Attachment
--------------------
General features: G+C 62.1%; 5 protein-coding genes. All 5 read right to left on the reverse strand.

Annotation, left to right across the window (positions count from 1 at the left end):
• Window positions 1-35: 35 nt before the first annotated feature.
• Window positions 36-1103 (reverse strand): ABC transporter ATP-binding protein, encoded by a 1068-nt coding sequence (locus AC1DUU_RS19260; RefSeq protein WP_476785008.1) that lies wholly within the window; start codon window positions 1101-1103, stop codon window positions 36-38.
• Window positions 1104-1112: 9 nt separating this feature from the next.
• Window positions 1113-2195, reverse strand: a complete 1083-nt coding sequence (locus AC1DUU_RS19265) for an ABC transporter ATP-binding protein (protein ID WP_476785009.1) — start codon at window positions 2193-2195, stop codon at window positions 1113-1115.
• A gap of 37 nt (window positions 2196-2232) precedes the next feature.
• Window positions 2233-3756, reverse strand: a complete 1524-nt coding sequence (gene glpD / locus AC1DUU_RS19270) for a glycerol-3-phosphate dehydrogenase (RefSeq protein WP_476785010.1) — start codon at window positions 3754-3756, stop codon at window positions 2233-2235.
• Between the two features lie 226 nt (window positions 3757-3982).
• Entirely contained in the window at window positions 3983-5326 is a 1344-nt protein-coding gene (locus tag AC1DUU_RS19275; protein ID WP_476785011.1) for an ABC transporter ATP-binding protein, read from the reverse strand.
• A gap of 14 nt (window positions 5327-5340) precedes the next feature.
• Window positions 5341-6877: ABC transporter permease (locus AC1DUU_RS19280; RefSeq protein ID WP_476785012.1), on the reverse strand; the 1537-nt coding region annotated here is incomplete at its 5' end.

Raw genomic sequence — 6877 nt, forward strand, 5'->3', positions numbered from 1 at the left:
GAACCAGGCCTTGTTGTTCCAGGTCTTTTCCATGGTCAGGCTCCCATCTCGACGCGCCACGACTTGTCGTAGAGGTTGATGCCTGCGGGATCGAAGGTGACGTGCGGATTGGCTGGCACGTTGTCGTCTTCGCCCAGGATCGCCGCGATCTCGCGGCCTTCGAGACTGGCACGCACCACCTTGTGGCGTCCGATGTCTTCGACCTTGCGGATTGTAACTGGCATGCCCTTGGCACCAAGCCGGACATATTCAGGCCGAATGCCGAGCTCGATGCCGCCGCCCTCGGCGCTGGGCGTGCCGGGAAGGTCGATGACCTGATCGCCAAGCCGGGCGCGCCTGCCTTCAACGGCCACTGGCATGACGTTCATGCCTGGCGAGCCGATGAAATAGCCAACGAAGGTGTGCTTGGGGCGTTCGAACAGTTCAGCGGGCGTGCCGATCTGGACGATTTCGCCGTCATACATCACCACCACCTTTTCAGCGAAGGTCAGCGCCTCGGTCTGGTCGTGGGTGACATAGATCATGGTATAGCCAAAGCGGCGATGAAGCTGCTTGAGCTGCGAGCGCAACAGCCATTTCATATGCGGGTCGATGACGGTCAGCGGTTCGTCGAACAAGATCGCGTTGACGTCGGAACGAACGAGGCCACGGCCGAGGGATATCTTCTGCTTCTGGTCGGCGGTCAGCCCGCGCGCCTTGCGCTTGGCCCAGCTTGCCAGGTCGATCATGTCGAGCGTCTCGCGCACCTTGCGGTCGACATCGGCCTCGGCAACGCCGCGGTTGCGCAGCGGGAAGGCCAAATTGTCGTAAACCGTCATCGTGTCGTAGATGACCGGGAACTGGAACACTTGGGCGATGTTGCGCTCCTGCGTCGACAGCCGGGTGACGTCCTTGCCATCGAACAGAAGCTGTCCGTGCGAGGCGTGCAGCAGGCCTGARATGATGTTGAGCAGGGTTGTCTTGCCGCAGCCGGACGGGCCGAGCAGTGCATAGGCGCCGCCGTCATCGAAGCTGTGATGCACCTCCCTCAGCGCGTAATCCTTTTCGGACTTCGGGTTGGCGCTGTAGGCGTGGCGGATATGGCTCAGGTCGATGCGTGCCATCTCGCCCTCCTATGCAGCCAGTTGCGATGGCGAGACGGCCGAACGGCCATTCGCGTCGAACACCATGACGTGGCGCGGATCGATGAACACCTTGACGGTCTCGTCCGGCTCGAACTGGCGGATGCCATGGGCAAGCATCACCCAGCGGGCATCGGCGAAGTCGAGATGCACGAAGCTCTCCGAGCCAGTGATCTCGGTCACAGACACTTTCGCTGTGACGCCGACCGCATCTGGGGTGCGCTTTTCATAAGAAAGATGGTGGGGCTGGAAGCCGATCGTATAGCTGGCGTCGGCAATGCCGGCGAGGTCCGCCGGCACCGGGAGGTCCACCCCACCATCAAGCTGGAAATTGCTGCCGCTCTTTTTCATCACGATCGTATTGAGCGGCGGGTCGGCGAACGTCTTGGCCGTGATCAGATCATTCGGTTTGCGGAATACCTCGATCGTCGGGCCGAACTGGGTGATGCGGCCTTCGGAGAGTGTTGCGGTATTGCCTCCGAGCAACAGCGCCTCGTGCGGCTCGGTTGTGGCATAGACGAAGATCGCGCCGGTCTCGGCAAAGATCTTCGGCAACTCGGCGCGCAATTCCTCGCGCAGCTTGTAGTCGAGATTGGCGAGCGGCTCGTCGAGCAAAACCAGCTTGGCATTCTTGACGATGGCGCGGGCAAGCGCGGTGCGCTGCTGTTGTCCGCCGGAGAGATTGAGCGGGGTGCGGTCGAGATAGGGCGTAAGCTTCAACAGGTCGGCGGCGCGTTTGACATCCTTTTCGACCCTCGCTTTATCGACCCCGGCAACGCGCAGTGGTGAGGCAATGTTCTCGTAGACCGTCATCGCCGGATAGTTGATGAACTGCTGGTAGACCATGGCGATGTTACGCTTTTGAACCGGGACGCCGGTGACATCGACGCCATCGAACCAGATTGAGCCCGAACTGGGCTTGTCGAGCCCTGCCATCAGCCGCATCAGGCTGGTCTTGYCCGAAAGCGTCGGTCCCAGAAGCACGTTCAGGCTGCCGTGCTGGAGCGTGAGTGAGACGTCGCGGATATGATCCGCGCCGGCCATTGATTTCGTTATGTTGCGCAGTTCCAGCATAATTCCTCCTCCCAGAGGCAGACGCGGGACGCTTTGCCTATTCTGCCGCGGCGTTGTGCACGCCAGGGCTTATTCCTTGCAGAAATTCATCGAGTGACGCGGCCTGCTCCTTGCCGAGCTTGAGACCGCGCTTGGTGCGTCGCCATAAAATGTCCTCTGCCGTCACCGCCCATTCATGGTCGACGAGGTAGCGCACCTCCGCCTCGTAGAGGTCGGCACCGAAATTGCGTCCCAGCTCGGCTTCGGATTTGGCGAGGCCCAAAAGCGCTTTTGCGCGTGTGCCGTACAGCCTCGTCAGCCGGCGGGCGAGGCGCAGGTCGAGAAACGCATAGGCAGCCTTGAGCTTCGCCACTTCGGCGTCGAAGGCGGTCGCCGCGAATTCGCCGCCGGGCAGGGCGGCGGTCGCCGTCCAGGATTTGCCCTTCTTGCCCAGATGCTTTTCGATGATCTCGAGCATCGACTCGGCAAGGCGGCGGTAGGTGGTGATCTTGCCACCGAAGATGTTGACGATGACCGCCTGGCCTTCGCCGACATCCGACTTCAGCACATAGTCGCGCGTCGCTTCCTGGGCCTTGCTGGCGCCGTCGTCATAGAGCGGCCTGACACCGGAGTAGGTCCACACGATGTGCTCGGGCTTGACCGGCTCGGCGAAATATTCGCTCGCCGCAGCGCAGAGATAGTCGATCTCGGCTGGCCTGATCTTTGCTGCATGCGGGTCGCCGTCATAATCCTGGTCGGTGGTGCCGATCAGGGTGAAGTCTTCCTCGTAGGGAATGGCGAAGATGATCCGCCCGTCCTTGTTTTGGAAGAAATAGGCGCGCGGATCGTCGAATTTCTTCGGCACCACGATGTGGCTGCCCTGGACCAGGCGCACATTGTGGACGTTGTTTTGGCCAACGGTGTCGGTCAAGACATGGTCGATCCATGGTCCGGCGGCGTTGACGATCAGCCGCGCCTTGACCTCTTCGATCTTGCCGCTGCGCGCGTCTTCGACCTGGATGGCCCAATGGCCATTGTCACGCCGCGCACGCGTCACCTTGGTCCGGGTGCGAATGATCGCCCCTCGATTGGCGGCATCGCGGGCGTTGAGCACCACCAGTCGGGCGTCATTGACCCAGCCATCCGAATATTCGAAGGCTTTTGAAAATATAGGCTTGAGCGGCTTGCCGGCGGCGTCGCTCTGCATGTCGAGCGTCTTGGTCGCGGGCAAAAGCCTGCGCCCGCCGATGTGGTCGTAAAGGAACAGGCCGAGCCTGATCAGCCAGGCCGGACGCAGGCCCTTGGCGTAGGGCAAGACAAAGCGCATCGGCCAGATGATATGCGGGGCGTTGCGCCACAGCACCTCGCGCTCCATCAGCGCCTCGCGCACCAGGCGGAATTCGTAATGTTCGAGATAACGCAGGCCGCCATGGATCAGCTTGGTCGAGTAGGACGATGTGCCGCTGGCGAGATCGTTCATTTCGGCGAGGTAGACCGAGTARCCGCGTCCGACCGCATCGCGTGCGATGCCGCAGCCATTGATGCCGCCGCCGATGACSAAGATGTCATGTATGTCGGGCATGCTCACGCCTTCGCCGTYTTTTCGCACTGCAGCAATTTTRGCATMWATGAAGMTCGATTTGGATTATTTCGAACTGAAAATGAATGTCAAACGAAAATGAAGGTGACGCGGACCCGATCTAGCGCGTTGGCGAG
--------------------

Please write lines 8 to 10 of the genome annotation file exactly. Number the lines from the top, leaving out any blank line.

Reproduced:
• Window positions 2233-3756, reverse strand: a complete 1524-nt coding sequence (gene glpD / locus AC1DUU_RS19270) for a glycerol-3-phosphate dehydrogenase (RefSeq protein WP_476785010.1) — start codon at window positions 3754-3756, stop codon at window positions 2233-2235.
• Between the two features lie 226 nt (window positions 3757-3982).
• Entirely contained in the window at window positions 3983-5326 is a 1344-nt protein-coding gene (locus tag AC1DUU_RS19275; protein ID WP_476785011.1) for an ABC transporter ATP-binding protein, read from the reverse strand.